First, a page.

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10 things I’ve learned during my 10-year relationship with weed

This autumn, I’m celebrating my 10-year cannaversary with sweet Mary Jane.

I smoked weed for the first time a decade ago, when I was a 21-year-old college student. My then-boyfriend and I hotboxed my pickup truck one evening, and I proceeded to eat an entire can of Pringles. I’ve had a relationship with cannabis ever since.

Like most long-term relationships, we’ve had our ups and downs over the years, but I’m not sure I’d be here if it weren’t for the plant’s healing and soothing powers.

Alright, enough gushing. Here’s a non-exhaustive list of the things I’ve learned during my 10-year relationship with cannabis. 

How to salvage — or simply manage — an overwhelming high

woman meditate  in wood, close up of legs, hands and part of body in white shirt, selective focus on hand, side view

Most seasoned cannabis consumers have gotten too high too fast at least once. I know I have. The last time I dabbed, I immediately felt panicked and paranoid. Luckily, those feelings dissipated quickly when I went outdoors, and I ended up having a really fun day.

What helps me salvage — or simply manage — an overwhelming cannabis experience might not work for everyone. That said, spending time in nature, being with people I trust, cuddling pets, or taking a walk can help me feel grounded and safe when the weed hits too hard. When nothing helps, I try to sleep it off.

Ways cannabis can help women, survivors, and anyone with a menstrual cycle

Cannabis can make sex more pleasurable for many women (myself included). It eases excruciating menstrual pain as well. It can also help survivors heal.

As a survivor of abuse and sexual violence myself, I’m still healing, and I don’t know if I would have made it through the darkest parts of my healing process if it weren’t for cannabis. Among other things, the trauma of abuse and sexual violence can cause panic attacks, depression, PTSD, and consistently poor sleep.

Often, cannabis can make all of these conditions easier to manage.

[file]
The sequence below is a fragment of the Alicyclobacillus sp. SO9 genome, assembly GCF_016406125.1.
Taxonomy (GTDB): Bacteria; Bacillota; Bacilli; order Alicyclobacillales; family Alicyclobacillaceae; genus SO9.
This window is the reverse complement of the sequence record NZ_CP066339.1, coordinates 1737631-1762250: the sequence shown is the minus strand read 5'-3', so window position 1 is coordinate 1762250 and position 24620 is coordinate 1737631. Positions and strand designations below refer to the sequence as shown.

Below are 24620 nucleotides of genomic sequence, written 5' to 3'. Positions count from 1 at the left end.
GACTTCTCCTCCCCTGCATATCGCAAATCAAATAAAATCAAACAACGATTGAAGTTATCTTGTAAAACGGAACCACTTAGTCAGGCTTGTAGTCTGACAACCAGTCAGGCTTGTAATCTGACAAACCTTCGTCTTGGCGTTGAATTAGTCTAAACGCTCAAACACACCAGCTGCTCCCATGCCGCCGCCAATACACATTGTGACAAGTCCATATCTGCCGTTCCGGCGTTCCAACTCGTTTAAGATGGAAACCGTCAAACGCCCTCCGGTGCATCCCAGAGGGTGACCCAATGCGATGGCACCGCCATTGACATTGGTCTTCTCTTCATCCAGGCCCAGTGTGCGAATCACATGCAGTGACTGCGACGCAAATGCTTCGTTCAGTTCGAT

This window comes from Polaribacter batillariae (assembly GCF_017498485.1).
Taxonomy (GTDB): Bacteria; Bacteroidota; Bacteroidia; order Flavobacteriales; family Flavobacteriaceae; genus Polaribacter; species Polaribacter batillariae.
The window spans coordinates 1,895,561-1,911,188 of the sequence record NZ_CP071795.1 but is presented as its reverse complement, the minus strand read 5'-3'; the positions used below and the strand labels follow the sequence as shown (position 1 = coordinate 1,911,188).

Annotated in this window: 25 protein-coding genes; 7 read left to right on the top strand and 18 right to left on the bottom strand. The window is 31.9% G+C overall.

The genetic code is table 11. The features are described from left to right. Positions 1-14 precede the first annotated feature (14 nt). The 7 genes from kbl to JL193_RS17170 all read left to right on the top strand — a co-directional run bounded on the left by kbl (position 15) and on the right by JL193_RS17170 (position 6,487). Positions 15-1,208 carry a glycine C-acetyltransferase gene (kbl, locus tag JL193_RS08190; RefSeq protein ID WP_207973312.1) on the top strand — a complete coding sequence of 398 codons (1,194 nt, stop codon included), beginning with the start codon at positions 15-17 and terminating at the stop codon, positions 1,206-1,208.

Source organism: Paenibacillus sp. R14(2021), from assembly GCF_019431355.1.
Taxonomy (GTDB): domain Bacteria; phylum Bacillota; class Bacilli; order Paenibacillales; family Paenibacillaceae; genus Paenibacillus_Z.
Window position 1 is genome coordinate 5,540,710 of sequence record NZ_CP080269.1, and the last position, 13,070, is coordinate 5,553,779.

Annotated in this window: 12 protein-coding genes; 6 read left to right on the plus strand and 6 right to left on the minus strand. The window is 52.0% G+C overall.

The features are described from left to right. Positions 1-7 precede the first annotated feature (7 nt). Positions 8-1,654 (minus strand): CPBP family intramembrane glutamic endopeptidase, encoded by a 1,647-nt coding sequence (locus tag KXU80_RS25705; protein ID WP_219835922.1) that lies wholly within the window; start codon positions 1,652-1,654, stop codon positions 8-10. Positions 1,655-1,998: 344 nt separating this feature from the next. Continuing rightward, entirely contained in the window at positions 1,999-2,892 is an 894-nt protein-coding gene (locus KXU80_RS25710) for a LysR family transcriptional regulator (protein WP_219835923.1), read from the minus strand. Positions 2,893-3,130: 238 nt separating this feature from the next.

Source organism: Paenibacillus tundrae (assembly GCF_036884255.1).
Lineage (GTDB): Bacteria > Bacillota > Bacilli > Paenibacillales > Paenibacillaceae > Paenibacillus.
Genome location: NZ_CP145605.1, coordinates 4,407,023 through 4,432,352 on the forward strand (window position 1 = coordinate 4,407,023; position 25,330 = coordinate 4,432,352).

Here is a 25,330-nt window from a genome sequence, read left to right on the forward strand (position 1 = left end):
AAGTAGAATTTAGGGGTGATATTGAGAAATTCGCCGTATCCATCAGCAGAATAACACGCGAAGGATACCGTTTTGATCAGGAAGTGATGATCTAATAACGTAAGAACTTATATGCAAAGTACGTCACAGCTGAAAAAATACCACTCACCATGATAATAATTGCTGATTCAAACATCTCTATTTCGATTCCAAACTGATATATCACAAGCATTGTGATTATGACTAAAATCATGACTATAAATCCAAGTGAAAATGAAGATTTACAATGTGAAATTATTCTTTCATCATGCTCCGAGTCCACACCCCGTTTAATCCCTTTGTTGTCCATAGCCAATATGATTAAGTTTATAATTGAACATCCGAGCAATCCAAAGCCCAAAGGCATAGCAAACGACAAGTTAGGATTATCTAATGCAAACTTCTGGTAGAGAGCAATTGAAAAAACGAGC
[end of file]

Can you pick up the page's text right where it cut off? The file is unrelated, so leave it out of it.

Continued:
Why cannabis justice is social justice

Racial disparities in pot arrests make it abundantly clear that cannabis justice is a social justice issue. Additionally, there are thousands of people imprisoned for cannabis in America and even more worldwide.

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Even in states that have fully or partially legalized the plant for adult consumption, people with cannabis convictions may have to wait years to see their records cleared.

It’s also undeniable that cannabis can be a powerful medicine for people suffering from chronic illnesses and chronic pain. Keeping the plant even partially illegal creates barriers to access and causes undue suffering. The issue of cannabis equity is another reason why cannabis justice is social justice.

The pros and cons of different consumption methods

For most of my 20s, I was a daily smoker. When I didn’t smoke, I vaped. Admittedly, these are probably the most social and iconic ways to get lifted, but they’re certainly not the healthiest for your lungs. That’s why I stick with tinctures and edibles nowadays, and why I’ll probably avoid inhalants for the foreseeable future.

Glass Bottle and Dish of CBD or THC Oil with Hemp or Cannabis Buds on Aqua Blue Background

I feel like tinctures and edibles are much kinder to my body, and although they’re typically not as fast-acting, they’re better at providing long-lasting relief in my experience. Fortunately, with widespread legalization increasing cannabis transparency, it’s easier than it used to be to find the right product and dose.

The importance of weed-friendly loved ones

I don’t need everyone in my life to be a cannabis enthusiast. Weed isn’t necessarily for everyone. I’ve taken a couple of months-long weed breaks myself. But it’s important to me that my closest friends support my relationship with cannabis and adult cannabis consumption in general.